The great Baroque painter Artemisia Gentileschi was born in Rome on July 8th, 1593. The eldest child of the Pisan painter Orazio Gentileschi (1563-1639) and Prudenzia di Ottaviano Montoni, she was baptised, two days after her birth, in the church of San Lorenzo in Lucina.
Artemisia was taught how to paint by her father and in 1610, aged only 17, she painted Susanna and the Elders, an astonishingly accomplished work for one so young.
A year later she started taking lessons from a friend and colleague of her father, Agostino Tassi (1578-1644). This turned out to have horrific consequences for the young artist, who was raped by her new teacher in her bedroom. Nine months later, Tassi appeared in court, not on a charge of rape, but for reneging on his alleged promise to marry Artemisia.
The teenager's trauma was compounded by a seven-month-long public trial during which she had to undergo torture to ensure that she was telling the truth. This involved having metal rings attached to her fingers. The rings were then slowly tightened. 'This is the ring....that you promised me', she shouted across the courtroom to Tassi!
Tassi was found guilty of rape and imprisoned for two years. However, the verdict was later annulled and he was set free after a year. As for Artemisia, she was rushed into a marriage with a cash-strapped Florentine artist, Pierantonio di Vicenzo Stiattesi. In 1613 the newly-weds went to live in Florence, where, two years later, she became the first woman to be admitted to the city's prestigious Accademia di Arte del Disegno.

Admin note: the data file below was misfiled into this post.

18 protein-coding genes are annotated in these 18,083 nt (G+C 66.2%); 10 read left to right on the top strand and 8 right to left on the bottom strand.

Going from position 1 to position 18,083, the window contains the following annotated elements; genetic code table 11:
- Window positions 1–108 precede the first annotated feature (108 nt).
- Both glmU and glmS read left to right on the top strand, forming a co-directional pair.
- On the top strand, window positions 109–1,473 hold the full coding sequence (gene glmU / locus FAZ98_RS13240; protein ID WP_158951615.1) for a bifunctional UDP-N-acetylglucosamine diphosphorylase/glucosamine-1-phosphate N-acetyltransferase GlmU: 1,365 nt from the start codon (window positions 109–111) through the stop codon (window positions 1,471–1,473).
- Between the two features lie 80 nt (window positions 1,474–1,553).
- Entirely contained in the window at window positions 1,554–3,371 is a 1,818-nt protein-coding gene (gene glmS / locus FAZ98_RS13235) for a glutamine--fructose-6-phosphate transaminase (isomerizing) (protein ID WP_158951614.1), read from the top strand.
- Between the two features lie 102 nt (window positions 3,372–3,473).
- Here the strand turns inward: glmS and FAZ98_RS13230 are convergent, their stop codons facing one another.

At a time when women artists were mostly limited to portraiture and still lifes, Artemisia became famous for her grand-scale works, depicting biblical or mythological heroines.
In 1620 she returned to Rome with her husband (and her lover). She would later live in Venice, London and Naples, where she died. The date of her death is unknown; it is thought she died in 1654, or later. She was buried in the church of San Giovanni Battista dei Fiorentini.
Blogging about Rome,
its art, history and culture.
My name is David Lown and I am an art historian from Cambridge, England. Since 2001 I have lived in Italy, where I run private and
small-group walking tours
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